When will Dhaka get smart buses?
DOT Desk: In recent times, Dhaka, the capital city of Bangladesh, has seen significant infrastructural advancements with the introduction of the metro rail, elevated expressways, and expanded multilane roads. These developments aimed to transform the city’s transportation landscape, offering a glimpse of modernity. However, amidst these transformations, the plight of public buses remains a stark reminder of the challenges faced by the city’s commuters, reports Dhaka Tribune.
The state of Dhaka’s public buses paints a contrasting picture against the backdrop of progress. Despite the visible changes in infrastructure, the majority of public buses continue to operate in deplorable conditions, reminiscent of a bygone era. They are often described as old, broken-down vehicles resembling mere boxes of scrap metal. According to recent statistics provided by the Bangladesh Road Transport Authority (BRTA), out of the 41,462 buses in the capital, a staggering 21,445 buses are deemed unfit for service. This alarming figure underscores a systemic issue plaguing Dhaka’s public transport system. These unfit buses, numbering half of the total fleet, pose a significant challenge to commuters’ safety and comfort. “A strong commitment is needed from the government to address the challenges facing Dhaka’s public transport system,” emphasized Transportation Engineering expert and BUET Professor Md Shamsul Hoque. “Without improved bus services, the vision of a smart Bangladesh remains unattainable.” The state of Dhaka buses.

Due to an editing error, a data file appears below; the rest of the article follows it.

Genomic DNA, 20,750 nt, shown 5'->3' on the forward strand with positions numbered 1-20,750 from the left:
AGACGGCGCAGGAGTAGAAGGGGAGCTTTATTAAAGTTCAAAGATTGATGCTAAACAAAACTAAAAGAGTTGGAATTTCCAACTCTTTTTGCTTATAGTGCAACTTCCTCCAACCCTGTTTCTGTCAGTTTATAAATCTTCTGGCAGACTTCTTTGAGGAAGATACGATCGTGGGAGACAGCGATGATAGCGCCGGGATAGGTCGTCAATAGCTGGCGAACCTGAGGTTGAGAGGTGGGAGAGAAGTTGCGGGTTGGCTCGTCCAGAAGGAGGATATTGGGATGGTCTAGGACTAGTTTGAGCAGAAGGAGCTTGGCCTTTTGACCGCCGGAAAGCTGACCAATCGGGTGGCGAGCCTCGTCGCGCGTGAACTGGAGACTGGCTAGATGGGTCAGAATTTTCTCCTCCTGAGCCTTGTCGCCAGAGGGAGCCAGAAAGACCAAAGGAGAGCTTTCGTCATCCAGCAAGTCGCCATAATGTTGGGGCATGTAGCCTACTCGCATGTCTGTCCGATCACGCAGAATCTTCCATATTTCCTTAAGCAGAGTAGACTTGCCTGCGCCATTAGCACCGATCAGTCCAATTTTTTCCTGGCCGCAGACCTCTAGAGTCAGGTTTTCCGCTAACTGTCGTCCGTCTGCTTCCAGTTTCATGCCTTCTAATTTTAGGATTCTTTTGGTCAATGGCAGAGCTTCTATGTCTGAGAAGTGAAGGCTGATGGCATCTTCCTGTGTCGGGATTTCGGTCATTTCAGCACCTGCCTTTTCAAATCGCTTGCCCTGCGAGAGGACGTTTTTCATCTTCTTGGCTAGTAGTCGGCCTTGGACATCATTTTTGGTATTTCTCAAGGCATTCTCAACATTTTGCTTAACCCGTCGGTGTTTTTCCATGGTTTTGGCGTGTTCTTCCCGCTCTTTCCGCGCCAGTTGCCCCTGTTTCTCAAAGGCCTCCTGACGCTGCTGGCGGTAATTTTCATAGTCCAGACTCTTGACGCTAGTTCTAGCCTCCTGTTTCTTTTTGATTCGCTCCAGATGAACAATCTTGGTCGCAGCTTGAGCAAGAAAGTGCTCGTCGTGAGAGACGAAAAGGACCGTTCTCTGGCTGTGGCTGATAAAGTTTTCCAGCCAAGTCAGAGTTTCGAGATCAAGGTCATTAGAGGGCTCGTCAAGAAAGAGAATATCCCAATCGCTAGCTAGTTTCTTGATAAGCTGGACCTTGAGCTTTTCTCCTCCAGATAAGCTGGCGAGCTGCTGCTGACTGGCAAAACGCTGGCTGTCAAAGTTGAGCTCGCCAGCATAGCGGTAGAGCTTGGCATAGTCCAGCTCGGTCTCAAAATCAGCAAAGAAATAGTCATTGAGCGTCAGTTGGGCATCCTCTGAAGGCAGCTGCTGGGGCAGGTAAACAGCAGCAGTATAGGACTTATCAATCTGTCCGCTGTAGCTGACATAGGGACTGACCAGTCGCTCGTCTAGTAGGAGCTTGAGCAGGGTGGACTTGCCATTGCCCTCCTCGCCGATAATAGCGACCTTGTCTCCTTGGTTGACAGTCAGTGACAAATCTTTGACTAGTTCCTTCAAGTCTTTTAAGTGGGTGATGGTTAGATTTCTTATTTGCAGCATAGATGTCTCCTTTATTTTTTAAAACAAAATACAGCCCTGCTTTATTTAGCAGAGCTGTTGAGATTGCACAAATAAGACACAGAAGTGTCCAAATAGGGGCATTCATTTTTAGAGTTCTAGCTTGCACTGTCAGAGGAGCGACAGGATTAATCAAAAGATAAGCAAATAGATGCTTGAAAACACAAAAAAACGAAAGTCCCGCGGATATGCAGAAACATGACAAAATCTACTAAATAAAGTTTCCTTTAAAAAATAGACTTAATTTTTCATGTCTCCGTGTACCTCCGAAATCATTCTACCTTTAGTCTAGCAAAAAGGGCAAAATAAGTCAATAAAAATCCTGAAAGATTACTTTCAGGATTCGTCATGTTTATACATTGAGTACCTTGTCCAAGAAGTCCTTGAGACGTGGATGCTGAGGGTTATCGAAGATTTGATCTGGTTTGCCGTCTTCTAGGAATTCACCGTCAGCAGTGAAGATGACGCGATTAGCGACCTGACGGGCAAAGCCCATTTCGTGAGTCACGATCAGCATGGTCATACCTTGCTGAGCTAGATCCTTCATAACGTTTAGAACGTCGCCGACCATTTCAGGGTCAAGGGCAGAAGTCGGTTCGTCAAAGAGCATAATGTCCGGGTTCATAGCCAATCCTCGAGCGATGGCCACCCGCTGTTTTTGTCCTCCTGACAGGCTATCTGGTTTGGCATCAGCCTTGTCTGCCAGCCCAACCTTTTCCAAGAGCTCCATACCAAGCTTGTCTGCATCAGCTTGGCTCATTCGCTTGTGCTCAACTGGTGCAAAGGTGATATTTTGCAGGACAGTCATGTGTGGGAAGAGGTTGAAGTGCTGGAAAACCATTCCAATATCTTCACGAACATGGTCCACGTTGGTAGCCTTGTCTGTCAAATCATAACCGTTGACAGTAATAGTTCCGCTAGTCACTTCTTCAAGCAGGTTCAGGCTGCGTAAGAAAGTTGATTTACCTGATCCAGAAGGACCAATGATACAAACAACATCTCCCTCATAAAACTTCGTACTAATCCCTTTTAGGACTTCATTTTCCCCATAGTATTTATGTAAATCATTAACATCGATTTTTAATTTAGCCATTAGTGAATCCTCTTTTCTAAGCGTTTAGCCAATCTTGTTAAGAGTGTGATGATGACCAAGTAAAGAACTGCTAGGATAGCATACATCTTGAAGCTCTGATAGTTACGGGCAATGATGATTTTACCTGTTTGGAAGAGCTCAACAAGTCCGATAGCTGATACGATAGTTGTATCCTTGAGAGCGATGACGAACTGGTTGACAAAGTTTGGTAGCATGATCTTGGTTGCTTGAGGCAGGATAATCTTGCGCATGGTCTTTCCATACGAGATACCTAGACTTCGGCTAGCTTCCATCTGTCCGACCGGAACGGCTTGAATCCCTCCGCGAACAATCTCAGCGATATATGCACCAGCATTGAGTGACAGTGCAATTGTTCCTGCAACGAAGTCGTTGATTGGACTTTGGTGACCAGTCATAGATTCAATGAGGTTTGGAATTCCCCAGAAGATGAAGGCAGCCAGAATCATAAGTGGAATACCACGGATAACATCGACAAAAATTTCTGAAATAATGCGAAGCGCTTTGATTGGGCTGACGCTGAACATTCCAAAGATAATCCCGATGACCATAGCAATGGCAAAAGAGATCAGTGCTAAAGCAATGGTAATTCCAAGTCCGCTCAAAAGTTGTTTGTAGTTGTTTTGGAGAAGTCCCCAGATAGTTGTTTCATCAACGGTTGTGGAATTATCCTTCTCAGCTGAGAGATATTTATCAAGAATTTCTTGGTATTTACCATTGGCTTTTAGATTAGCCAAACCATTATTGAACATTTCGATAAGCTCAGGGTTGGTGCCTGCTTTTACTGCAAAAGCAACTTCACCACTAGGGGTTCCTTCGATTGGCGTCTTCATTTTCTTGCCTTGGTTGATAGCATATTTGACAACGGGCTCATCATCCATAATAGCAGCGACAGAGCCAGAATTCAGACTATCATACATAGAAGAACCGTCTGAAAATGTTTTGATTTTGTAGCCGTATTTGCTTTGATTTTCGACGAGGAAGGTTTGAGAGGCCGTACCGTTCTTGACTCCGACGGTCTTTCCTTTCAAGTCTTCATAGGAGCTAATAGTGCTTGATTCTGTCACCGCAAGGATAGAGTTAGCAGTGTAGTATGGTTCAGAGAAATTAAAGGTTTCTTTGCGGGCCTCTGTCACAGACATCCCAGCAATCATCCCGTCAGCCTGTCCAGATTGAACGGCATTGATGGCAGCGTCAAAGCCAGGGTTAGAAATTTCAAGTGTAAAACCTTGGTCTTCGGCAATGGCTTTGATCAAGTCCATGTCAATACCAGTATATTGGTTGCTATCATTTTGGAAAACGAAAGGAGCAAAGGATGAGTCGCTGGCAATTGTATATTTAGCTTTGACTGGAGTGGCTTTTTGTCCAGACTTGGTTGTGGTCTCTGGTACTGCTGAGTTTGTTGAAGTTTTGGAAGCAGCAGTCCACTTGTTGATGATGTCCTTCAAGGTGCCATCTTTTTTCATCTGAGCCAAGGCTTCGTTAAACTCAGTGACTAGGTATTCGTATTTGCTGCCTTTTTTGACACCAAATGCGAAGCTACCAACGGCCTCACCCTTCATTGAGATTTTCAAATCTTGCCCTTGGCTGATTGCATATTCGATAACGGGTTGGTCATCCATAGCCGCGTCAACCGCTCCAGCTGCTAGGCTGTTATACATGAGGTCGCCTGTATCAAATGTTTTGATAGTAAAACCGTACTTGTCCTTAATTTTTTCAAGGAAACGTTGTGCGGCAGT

A closer examination of the operational buses reveals a distressing reality. Many of these vehicles traverse the city’s streets in discoloured and shabby conditions. Broken windows, missing doors, and dilapidated interiors characterize their appearance. Passengers often endure uncomfortable journeys, with some seats in such poor condition that they pose risks of injury and damage to clothing.
Moreover, a pervasive bad odour and the presence of cockroaches further compound the dismal experience for passengers. Operating these unfit and unsanitary buses not only undermines commuters’ well-being but also detracts from the city’s aesthetic appeal, contributing to a sense of urban decay.
The origins of this transportation crisis trace back to regulatory shortcomings and lax enforcement of existing standards. Despite regulations mandating the retirement of buses older than 20 years, the implementation has been inconsistent.
Previous efforts to remove outdated vehicles from circulation through raids and enforcement campaigns yielded temporary results, only for old and unfit buses to reappear on the roads shortly after.